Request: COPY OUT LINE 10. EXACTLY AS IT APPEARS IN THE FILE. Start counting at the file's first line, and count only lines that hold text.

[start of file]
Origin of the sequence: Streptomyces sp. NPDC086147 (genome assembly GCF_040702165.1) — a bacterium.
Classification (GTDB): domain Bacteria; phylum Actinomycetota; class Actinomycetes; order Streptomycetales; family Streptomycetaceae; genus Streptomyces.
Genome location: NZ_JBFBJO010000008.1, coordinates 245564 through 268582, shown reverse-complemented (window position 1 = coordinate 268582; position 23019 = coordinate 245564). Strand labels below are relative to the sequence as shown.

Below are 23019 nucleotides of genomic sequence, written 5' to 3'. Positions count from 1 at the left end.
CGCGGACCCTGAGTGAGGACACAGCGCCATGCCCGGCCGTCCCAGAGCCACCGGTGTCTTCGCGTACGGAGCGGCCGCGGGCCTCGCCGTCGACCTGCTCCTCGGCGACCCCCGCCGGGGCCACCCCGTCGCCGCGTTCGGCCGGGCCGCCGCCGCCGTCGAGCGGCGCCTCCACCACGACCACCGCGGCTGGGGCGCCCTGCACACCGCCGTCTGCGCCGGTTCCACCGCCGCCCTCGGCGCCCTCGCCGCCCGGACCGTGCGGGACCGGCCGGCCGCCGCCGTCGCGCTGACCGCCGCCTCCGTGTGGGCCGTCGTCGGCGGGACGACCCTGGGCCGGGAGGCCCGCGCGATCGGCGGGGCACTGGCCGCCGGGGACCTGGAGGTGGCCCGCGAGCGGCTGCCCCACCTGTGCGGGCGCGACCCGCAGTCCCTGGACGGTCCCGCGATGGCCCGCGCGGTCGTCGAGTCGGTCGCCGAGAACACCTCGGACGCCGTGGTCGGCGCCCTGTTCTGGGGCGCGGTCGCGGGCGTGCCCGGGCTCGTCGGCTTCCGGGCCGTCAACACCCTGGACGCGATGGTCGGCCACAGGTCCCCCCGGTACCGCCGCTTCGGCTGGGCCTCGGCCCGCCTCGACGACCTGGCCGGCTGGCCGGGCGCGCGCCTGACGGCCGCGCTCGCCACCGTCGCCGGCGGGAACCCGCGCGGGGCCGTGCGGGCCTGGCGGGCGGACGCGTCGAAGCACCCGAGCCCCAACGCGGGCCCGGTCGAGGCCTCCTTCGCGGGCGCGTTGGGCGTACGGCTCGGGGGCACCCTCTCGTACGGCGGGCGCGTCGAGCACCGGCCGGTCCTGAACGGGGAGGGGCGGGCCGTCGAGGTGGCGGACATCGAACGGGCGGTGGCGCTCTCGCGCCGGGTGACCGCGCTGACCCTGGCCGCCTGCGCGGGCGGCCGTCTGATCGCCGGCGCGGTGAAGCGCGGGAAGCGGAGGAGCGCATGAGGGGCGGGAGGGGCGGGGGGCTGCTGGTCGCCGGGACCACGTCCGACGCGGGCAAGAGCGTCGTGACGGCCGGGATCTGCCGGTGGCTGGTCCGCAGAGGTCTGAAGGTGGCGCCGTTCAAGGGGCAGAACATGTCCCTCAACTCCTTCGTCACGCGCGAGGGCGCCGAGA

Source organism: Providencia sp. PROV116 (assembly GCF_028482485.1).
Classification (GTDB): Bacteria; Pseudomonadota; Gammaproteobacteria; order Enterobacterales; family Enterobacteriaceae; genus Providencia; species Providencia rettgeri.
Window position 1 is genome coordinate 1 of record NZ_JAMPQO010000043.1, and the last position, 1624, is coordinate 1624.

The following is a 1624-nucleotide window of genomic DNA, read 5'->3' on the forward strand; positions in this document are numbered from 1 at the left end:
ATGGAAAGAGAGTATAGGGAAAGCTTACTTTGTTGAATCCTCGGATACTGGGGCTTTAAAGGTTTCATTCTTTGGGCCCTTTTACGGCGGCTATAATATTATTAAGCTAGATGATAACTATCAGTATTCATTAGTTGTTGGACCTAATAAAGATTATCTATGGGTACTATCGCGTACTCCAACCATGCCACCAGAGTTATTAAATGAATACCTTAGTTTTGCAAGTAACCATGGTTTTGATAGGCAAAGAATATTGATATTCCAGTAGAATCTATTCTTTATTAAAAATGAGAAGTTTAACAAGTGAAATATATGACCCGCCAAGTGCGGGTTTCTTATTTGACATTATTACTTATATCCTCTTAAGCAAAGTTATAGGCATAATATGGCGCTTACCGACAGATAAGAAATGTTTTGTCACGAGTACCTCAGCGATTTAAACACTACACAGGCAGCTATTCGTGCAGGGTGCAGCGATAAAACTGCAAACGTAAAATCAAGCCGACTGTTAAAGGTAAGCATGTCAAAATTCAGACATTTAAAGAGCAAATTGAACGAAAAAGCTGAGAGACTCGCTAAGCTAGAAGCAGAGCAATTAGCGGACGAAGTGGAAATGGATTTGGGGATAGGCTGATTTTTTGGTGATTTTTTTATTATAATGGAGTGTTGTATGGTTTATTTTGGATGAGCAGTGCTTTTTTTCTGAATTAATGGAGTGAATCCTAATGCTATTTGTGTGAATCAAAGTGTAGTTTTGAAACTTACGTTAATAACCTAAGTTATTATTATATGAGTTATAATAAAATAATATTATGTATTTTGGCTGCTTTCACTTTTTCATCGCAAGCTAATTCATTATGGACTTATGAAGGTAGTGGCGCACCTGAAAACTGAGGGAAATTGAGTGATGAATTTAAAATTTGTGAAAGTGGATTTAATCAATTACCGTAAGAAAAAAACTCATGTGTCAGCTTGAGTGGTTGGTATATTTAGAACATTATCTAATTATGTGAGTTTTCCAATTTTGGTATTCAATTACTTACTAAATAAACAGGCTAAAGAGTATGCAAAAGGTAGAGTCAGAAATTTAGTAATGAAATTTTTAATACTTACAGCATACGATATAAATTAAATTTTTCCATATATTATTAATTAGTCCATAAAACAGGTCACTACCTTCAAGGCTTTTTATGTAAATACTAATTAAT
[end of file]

ATGGAAAGAGAGTATAGGGAAAGCTTACTTTGTTGAATCCTCGGATACTGGGGCTTTAAAGGTTTCATTCTTTGGGCCCTTTTACGGCGGCTATAATATTATTAAGCTAGATGATAACTATCAGTATTCATTAGTTGTTGGACCTAATAAAGATTATCTATGGGTACTATCGCGTACTCCAACCATGCCACCAGAGTTATTAAATGAATACCTTAGTTTTGCAAGTAACCATGGTTTTGATAGGCAAAGAATATTGATATTCCAGTAGAATCTATTCTTTATTAAAAATGAGAAGTTTAACAAGTGAAATATATGACCCGCCAAGTGCGGGTTTCTTATTTGACATTATTACTTATATCCTCTTAAGCAAAGTTATAGGCATAATATGGCGCTTACCGACAGATAAGAAATGTTTTGTCACGAGTACCTCAGCGATTTAAACACTACACAGGCAGCTATTCGTGCAGGGTGCAGCGATAAAACTGCAAACGTAAAATCAAGCCGACTGTTAAAGGTAAGCATGTCAAAATTCAGACATTTAAAGAGCAAATTGAACGAAAAAGCTGAGAGACTCGCTAAGCTAGAAGCAGAGCAATTAGCGGACGAAGTGGAAATGGATTTGGGGATAGGCTGATTTTTTGGTGATTTTTTTATTATAATGGAGTGTTGTATGGTTTATTTTGGATGAGCAGTGCTTTTTTTCTGAATTAATGGAGTGAATCCTAATGCTATTTGTGTGAATCAAAGTGTAGTTTTGAAACTTACGTTAATAACCTAAGTTATTATTATATGAGTTATAATAAAATAATATTATGTATTTTGGCTGCTTTCACTTTTTCATCGCAAGCTAATTCATTATGGACTTATGAAGGTAGTGGCGCACCTGAAAACTGAGGGAAATTGAGTGATGAATTTAAAATTTGTGAAAGTGGATTTAATCAATTACCGTAAGAAAAAAACTCATGTGTCAGCTTGAGTGGTTGGTATATTTAGAACATTATCTAATTATGTGAGTTTTCCAATTTTGGTATTCAATTACTTACTAAATAAACAGGCTAAAGAGTATGCAAAAGGTAGAGTCAGAAATTTAGTAATGAAATTTTTAATACTTACAGCATACGATATAAATTAAATTTTTCCATATATTATTAATTAGTCCATAAAACAGGTCACTACCTTCAAGGCTTTTTATGTAAATACTAATTAAT